The codes below looks quite clear:
x <- Just 3
y <- Just "!"
Just (show x ++ y)
Here the type of
<- here is used to take actual value out of the Monad)
However, this snippet looks not so clear to me:
addStuff :: Int -> Int
addStuff = do
a <- (* 2)
b <- (+ 10)
return (a + b)
What is the type of
a and type of
b here? It seems they act like a
a <- (* 2) and
b <- (+ 10) looks cryptic here...
Does anyone have ideas about this?
Best How To :
Well, you've stumbled upon a kind of weird monad.
The monad in question is the
Monad ((->) r). Now, what does that mean? Well, it's the monad of functions of the form
r -> *. I.e., of functions that take the same type of input.
You asked what the type of
b are in this instance. Well, they are both
Num a => a, but that doesn't really explain much.
Intuitively, we can understand the monad like this: A monadic value is a function that takes a value of type
r as input. Whenever we bind in the monad, we take that value and pass it to the bound function.
I.e., in our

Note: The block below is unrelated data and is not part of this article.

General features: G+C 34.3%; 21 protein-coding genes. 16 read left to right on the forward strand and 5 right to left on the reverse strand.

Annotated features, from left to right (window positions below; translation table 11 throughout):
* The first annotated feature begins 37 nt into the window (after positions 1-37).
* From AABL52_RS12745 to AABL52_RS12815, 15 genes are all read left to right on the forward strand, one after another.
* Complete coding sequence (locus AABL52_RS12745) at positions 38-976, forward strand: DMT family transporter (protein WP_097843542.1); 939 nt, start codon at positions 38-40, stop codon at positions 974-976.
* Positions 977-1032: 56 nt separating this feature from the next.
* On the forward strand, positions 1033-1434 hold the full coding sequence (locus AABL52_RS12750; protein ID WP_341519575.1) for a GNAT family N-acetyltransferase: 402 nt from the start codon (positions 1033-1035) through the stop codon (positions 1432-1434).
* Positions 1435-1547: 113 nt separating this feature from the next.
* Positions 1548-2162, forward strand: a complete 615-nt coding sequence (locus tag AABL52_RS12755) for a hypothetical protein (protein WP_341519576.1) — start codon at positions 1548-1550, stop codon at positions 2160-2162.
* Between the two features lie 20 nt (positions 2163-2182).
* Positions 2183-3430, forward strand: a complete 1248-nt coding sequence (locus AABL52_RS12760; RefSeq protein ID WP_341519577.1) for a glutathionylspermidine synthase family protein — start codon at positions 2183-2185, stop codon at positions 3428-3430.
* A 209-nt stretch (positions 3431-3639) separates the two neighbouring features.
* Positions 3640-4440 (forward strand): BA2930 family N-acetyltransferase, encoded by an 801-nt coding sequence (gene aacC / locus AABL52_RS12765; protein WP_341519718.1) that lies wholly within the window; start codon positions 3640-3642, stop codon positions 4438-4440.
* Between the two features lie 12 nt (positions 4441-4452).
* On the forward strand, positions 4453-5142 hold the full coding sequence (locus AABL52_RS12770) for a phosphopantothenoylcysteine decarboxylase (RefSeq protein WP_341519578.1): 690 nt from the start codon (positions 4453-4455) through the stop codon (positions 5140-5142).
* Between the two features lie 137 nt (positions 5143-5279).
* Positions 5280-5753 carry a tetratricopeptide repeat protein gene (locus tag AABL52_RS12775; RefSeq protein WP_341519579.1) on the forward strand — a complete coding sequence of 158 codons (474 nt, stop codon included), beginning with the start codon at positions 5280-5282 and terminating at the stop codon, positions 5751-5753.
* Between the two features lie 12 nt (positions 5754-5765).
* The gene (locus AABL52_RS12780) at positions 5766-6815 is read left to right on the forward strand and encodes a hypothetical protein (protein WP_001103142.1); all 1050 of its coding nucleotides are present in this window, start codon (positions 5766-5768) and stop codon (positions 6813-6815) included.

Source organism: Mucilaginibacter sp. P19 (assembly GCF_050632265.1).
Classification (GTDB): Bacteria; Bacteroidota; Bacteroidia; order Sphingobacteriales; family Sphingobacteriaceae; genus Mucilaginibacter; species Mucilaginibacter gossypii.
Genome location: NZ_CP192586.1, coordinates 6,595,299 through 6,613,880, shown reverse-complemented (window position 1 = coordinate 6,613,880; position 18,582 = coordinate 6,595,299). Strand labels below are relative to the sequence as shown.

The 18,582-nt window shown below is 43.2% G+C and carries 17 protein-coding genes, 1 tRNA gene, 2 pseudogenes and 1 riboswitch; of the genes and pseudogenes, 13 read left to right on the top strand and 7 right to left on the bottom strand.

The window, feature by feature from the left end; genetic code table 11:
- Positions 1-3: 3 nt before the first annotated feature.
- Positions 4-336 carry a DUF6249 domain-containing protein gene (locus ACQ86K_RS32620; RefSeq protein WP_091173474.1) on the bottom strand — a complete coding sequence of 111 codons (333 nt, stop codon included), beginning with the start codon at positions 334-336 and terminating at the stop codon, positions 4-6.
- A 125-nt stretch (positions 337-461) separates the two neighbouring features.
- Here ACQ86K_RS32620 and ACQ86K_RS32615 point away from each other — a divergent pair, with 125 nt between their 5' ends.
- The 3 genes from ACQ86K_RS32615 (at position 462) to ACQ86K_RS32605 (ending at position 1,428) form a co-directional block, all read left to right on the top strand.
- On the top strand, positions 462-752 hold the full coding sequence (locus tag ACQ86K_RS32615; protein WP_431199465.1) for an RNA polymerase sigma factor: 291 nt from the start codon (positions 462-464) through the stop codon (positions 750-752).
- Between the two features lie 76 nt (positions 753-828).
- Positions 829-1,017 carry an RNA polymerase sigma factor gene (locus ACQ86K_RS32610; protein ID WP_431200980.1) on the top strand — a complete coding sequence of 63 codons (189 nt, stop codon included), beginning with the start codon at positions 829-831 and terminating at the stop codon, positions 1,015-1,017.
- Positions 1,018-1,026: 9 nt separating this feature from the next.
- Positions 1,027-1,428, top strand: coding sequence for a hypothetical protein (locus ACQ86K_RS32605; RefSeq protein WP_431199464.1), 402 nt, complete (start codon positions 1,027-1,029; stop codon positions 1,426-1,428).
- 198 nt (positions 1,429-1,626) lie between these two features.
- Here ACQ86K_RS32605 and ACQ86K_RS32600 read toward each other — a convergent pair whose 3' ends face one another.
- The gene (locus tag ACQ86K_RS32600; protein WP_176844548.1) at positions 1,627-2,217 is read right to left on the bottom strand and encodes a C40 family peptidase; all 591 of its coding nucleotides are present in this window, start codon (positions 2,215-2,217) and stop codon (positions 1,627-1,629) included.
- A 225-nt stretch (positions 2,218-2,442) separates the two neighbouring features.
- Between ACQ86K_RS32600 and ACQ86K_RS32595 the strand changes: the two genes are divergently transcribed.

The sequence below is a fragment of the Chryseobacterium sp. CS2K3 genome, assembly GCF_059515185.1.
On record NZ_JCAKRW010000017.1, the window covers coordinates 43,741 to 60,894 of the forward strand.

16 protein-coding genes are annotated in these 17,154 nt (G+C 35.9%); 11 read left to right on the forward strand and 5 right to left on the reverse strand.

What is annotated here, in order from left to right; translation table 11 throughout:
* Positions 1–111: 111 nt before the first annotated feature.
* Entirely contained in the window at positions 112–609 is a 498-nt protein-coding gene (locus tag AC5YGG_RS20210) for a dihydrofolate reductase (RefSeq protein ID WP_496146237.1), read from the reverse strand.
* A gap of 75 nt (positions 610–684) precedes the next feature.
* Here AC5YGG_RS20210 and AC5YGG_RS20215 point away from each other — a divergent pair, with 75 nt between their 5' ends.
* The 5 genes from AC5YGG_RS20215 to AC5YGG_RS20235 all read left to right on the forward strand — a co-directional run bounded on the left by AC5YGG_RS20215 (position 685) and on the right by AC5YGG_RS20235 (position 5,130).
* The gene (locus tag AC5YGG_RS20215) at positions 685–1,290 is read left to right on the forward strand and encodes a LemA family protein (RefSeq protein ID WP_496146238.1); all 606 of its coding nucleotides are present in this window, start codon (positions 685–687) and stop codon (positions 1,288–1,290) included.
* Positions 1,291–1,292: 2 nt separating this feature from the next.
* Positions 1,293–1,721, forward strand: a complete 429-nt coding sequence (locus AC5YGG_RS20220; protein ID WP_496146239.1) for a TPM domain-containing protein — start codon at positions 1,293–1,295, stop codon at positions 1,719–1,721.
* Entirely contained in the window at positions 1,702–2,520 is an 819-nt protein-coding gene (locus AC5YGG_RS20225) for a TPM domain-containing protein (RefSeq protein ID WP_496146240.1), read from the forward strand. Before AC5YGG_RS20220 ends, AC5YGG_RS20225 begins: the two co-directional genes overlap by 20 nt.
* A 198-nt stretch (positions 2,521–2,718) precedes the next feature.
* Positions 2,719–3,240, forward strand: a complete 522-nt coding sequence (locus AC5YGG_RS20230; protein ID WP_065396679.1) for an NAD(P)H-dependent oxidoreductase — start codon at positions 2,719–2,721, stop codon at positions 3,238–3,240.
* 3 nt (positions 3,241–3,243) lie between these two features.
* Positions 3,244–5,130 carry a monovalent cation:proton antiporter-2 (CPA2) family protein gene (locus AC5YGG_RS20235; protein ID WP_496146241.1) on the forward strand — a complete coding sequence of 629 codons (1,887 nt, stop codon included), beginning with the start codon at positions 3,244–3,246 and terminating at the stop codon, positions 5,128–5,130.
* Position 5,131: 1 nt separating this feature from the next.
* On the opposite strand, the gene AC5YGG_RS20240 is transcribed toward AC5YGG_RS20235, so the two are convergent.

addStuff example, if we call
addStuff 5, then
a is bound to
(*2) 5 (which is
b is bound to
(+10) 5 (which is
Let's see a simpler example from this monad to try to understand how it works precisely:
mutate = do a <- (*2)
return (a + 5)
If we desugar this to a bind, we get:
mutate = (*2) >>= (\a -> return (a + 5))
Now, this doesn't help much, so let's use the definition of bind for this monad:
mutate = \ r -> (\a -> return (a + 5)) ((*2) r) r
This reduces to
mutate = \ r -> return ((r*2) + 5) r
Which we using the definition that
const, can reduce to
mutate = \ r -> (r*2) + 5
Which is a function, that multiplies a number by 2, and then adds 5.
That's one weird monad.